Seeking historic input
I have been a member of the Historic Preservation Task Force for about 15 months or so, and would have liked to have reported that we had accomplished our task, but we didn’t. Politically it was basically driven by Ordinance 30 and 48 (the involuntary designation of some post-war properties).
As you can imagine, there has never been consensus in the group. I have always felt that within this group there would come a very viable give-and-take, eventually leading to a solution which would be fair for the community and all concerned; this hasn’t happened. I have always believed that the economic and social survival of Aspen begins and ends with its historic heritage, a functioning community, and that they are totally intertwined. With some involuntary designations, and a creative approach between the city and the community, we can address the involuntary groups’ perceived financial losses, solve them, and keep our historic landscape in the process. There will be a public meeting with the task force from noon to 1 p.m. and 5-6 p.m. Thursday in council chambers.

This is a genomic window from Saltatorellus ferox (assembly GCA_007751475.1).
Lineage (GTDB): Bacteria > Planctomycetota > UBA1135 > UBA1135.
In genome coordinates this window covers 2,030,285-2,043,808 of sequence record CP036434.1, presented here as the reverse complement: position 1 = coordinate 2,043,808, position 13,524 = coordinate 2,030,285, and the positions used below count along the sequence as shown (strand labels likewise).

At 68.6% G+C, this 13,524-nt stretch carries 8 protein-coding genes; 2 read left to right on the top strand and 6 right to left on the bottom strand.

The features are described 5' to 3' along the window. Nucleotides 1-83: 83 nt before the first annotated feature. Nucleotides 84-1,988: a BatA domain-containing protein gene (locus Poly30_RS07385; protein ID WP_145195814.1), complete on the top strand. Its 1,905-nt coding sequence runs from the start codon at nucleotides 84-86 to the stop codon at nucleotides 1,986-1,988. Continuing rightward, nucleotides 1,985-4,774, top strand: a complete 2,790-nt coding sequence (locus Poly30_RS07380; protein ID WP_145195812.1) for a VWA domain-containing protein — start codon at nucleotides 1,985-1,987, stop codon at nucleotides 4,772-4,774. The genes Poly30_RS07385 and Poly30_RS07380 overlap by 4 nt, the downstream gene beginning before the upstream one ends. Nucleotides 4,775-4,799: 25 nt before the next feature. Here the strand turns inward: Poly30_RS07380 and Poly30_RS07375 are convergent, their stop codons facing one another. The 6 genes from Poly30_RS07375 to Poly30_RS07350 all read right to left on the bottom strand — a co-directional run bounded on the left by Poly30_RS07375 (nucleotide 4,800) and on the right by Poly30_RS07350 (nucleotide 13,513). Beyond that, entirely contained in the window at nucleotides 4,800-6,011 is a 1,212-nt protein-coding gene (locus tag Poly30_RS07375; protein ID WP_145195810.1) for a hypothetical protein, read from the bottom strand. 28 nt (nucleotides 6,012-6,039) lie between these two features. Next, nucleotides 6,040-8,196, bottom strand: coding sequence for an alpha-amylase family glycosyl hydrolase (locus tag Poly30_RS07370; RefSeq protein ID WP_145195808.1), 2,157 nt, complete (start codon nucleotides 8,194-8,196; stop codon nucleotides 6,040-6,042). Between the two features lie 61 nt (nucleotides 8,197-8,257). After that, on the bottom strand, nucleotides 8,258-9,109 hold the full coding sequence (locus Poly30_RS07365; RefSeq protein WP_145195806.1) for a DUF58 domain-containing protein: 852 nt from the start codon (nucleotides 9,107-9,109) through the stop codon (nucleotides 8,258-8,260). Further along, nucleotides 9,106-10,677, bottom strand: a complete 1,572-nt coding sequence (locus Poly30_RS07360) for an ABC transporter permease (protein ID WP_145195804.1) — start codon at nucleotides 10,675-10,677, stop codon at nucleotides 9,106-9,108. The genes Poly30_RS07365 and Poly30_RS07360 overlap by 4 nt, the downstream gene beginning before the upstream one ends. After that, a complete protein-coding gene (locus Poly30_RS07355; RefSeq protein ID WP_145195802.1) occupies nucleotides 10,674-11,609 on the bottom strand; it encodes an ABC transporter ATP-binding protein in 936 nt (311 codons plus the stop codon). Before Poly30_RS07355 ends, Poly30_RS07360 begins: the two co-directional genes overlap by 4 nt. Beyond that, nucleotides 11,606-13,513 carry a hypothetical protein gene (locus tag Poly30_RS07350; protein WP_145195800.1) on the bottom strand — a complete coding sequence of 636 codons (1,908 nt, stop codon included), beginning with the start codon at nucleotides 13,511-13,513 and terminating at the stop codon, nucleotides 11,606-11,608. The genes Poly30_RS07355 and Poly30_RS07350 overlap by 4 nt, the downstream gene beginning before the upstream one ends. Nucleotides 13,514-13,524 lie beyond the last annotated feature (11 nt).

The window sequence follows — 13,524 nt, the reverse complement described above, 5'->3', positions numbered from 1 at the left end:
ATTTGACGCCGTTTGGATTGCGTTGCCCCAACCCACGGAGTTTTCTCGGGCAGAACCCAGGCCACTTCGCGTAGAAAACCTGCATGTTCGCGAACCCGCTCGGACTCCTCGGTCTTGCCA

I am sure the ordinance fighters will be there, and I have no problem with that. However, we need to hear from everybody involved. If there is anybody in town during the offseason who truly believes we need balance, that historic preservation is important and meets the goals of the Aspen Area Community Plan, please show up and make your views known. There is an answer that is fair to all without giving away this historic Aspen community that we all love so well.
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